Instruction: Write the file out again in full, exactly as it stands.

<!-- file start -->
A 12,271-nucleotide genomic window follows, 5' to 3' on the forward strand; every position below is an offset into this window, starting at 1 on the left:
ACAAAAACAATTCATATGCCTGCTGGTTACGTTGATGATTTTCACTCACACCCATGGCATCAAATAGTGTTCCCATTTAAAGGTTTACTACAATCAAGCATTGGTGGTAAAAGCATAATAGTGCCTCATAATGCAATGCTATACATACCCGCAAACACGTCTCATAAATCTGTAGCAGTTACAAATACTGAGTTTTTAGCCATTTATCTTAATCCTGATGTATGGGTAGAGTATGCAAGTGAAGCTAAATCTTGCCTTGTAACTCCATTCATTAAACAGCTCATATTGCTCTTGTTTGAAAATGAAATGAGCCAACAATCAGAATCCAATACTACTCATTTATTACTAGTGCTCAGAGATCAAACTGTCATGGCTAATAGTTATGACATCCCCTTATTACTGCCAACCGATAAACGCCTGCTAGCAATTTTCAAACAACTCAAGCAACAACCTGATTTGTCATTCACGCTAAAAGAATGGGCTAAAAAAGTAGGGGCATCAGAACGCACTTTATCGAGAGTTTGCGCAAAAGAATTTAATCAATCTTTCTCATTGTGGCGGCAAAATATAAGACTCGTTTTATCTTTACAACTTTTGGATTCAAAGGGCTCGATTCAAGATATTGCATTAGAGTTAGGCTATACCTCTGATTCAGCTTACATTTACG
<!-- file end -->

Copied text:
A 12,271-nucleotide genomic window follows, 5' to 3' on the forward strand; every position below is an offset into this window, starting at 1 on the left:
ACAAAAACAATTCATATGCCTGCTGGTTACGTTGATGATTTTCACTCACACCCATGGCATCAAATAGTGTTCCCATTTAAAGGTTTACTACAATCAAGCATTGGTGGTAAAAGCATAATAGTGCCTCATAATGCAATGCTATACATACCCGCAAACACGTCTCATAAATCTGTAGCAGTTACAAATACTGAGTTTTTAGCCATTTATCTTAATCCTGATGTATGGGTAGAGTATGCAAGTGAAGCTAAATCTTGCCTTGTAACTCCATTCATTAAACAGCTCATATTGCTCTTGTTTGAAAATGAAATGAGCCAACAATCAGAATCCAATACTACTCATTTATTACTAGTGCTCAGAGATCAAACTGTCATGGCTAATAGTTATGACATCCCCTTATTACTGCCAACCGATAAACGCCTGCTAGCAATTTTCAAACAACTCAAGCAACAACCTGATTTGTCATTCACGCTAAAAGAATGGGCTAAAAAAGTAGGGGCATCAGAACGCACTTTATCGAGAGTTTGCGCAAAAGAATTTAATCAATCTTTCTCATTGTGGCGGCAAAATATAAGACTCGTTTTATCTTTACAACTTTTGGATTCAAAGGGCTCGATTCAAGATATTGCATTAGAGTTAGGCTATACCTCTGATTCAGCTTACATTTACG